Can You Freeze Vegetable Oil? (HOW TO SAFELY!)

image of vegetable oil not freeze

Vegetable oil, also known as cooking oil, is not simply a pantry staple. It is also a common ingredient in processed foods, a preserving agent, and a beautifying elixir.

They come in a variety of flavors, and you’ll need some for whatever you’re cooking.

So, how can you make sure it’s always on hand? Can you freeze vegetable oil simply and store it forever, unbothered? 

Sure, you can freeze cooking oil for a longer shelf life. It also has other benefits, and we’ll cover all of them.

Read on!

Can you freeze vegetable oil? 

You can freeze most vegetable oils to preserve them longer. However, it will not necessarily freeze in the true sense in a home freezer. (*)

Some cooking oils need extremely cold temperatures, below 10 degrees Fahrenheit, to truly freeze, a process known as “supercooling.” Still, it becomes solid and lasts longer.

This method is commonly used in the food industry but is hard to replicate at home. When you freeze vegetable oil, it can separate and become cloudy. (*)

Fortunately, when reheated, this has no effect on the taste or smell

Some vegetable oils, like coconut oil, have unique properties; they freeze at much higher temperatures.

Learn more: Can You Freeze Coconut Oil? Does It Be Frozen?

But what are the specific benefits of freezing cooking oil?

image of frozen veggies oil

Why should you freeze vegetable oil?

The main advantage of freezing cooking oil is extending its shelf life by up to 2 years. It’s also a simple method and won’t affect its quality in the slightest.

The bane of vegetable oil is oxidation, which can be entirely avoided by freezing it immediately. Freezing them in serving sizes also helps you avoid wasteful cooking. (*)

And yet, before you begin freezing all of your vegetable oil, please read our step-by-step guide below.

How to freeze vegetable oil step-by-step

This how-to guide is suitable for peanut, canola, olive, sunflower, and any other vegetable oil or cooking oil blend. However, never freeze used cooking oil or one that has been defrosted before.

1. Freeze vegetable oil in its container.

Only freeze cooking or frying oil in bigger batches if you intend to use it all at once after it has thawed. Filling a whole fryer with it is one such instance.

  • Make sure the container is sealed airtight.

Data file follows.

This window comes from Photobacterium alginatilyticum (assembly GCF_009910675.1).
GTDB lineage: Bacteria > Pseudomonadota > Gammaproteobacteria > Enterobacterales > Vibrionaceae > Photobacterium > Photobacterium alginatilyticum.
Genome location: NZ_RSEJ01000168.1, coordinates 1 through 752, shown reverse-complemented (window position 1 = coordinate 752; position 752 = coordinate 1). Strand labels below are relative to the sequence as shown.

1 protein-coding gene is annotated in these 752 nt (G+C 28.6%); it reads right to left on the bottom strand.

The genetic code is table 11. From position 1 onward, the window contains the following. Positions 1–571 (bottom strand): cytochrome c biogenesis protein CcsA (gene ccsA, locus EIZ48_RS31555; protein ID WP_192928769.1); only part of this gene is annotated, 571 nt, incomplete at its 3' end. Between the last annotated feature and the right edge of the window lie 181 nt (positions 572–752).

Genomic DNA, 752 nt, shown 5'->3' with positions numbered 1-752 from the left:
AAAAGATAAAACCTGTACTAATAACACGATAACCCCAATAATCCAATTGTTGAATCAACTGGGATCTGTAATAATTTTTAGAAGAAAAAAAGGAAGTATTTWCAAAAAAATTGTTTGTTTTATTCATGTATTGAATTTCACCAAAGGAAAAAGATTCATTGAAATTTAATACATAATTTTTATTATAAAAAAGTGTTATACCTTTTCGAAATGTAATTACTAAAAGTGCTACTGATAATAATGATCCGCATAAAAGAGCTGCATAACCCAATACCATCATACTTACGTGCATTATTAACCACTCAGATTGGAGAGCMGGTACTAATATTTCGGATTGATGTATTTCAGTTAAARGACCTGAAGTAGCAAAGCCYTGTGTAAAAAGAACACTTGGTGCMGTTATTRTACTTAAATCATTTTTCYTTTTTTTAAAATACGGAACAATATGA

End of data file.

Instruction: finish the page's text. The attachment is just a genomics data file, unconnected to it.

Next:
• Place it in the freezer for up to two years.

2. Freeze cooking oil in serving sizes

Make sure to choose serving-sized portions.

  • Select a glass jar, a bottle, an airtight container, or an ice cube tray.
  • Sterilize it with hot water beforehand.
  • Let it dry completely.
  • Portion the oil into the containers.
  • Label the containers with the date.
  • Place them in the freezer for up to 2 years

When freezing cooking oil, there are a few things to keep in mind:

  • Choose containers with tight-fitting lids.
  • Freezing used cooking oil is a big no-no.

There’s only one blind spot left; hitting the right temperature.

Does vegetable oil have a freezing point?

Everything, including vegetable oils, has a freezing point. However, not all of them are the same.

There are various kinds of cooking oils, some of which are a blend of many:

  • Coconut oil solidifies quickly, even at cooler room temperatures. 
  • In the fridge, olive oil hardens in an hour.
  • At the same time, canola oil takes a special industrial freezer to properly get the job done.

This complicates things. Luckily, 90% of typical store-bought cooking oils solidify in the freezer within a few hours.

Generally speaking, cooking oils have a freezing point between 1 °F (-17 ºC) and 95 °F (35 ºC). But most commonly, it’s around 45 °F (7.2 ºC).

Now we should talk about the downsides.

Why you shouldn’t freeze vegetable oil?-All the downsides

Bluntly, there is no need to freeze cooking oil and store it for years in an average household with regular cooking sessions.

You’ll probably use it up much faster. However, in some cases, you may end up with a large batch; in that case, freezing is your safest bet.

Another downside is that it’s hard to tell if the cooking oil has gone bad if frozen. You may not realize it has gone rancid until you start cooking with it.

After covering the basics, let’s look at the most frequently asked questions about freezing vegetable oil.

Learn more: Does Vegetable Oil Go Bad If It Freezes?

FAQs

Conclusion 

Cooking oil and vegetable oil can be frozen safely and stored this way for up to 2 years. However, keep the freezing containers sanitized and dry, and avoid freezing used cooking oil.

Although their freezing points vary greatly, all cooking oils will eventually solidify in a typical home freezer.

Before you freeze every oil in your pantry, consider whether it’s even necessary. Will you use them up in the next 2 years? If yes, keep the freezer space for something handier.

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